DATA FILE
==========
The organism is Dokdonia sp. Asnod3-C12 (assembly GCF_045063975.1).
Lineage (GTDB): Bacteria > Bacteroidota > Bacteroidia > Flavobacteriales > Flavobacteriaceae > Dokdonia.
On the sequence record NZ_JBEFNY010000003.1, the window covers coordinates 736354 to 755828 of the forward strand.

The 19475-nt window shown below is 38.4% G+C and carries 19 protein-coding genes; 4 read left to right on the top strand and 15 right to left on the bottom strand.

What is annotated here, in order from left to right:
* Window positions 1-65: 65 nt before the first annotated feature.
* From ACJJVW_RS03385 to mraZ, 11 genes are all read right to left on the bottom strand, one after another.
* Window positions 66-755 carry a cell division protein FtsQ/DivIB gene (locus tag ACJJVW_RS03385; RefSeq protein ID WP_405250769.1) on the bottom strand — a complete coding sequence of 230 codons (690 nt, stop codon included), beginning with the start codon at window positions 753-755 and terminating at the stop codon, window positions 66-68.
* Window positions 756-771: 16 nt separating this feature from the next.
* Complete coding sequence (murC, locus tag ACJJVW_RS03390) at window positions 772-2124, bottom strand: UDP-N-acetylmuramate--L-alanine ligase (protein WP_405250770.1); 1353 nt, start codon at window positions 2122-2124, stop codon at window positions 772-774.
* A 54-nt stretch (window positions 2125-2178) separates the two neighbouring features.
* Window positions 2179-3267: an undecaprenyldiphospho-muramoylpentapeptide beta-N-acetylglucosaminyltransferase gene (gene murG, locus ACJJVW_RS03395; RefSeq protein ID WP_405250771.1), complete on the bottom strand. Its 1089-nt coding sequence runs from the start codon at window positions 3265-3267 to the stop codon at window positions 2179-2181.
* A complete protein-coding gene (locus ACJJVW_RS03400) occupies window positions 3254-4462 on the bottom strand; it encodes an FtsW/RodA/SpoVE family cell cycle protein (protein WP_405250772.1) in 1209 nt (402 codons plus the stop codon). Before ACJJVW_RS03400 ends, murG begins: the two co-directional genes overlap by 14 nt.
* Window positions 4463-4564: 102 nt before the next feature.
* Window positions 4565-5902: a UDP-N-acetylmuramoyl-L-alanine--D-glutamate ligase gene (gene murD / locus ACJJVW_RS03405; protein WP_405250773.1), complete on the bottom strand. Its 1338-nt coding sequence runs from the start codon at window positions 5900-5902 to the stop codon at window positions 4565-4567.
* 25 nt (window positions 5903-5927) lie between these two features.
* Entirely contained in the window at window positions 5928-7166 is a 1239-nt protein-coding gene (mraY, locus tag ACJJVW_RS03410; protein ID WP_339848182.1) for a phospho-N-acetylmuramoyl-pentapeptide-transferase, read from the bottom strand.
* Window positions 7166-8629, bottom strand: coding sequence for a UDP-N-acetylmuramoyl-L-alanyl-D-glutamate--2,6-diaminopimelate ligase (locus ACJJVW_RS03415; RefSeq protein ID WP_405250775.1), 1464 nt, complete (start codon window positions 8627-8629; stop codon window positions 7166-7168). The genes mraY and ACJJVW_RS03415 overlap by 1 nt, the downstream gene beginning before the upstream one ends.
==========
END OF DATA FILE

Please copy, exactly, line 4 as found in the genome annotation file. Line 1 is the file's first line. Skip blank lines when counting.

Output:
The 19475-nt window shown below is 38.4% G+C and carries 19 protein-coding genes; 4 read left to right on the top strand and 15 right to left on the bottom strand.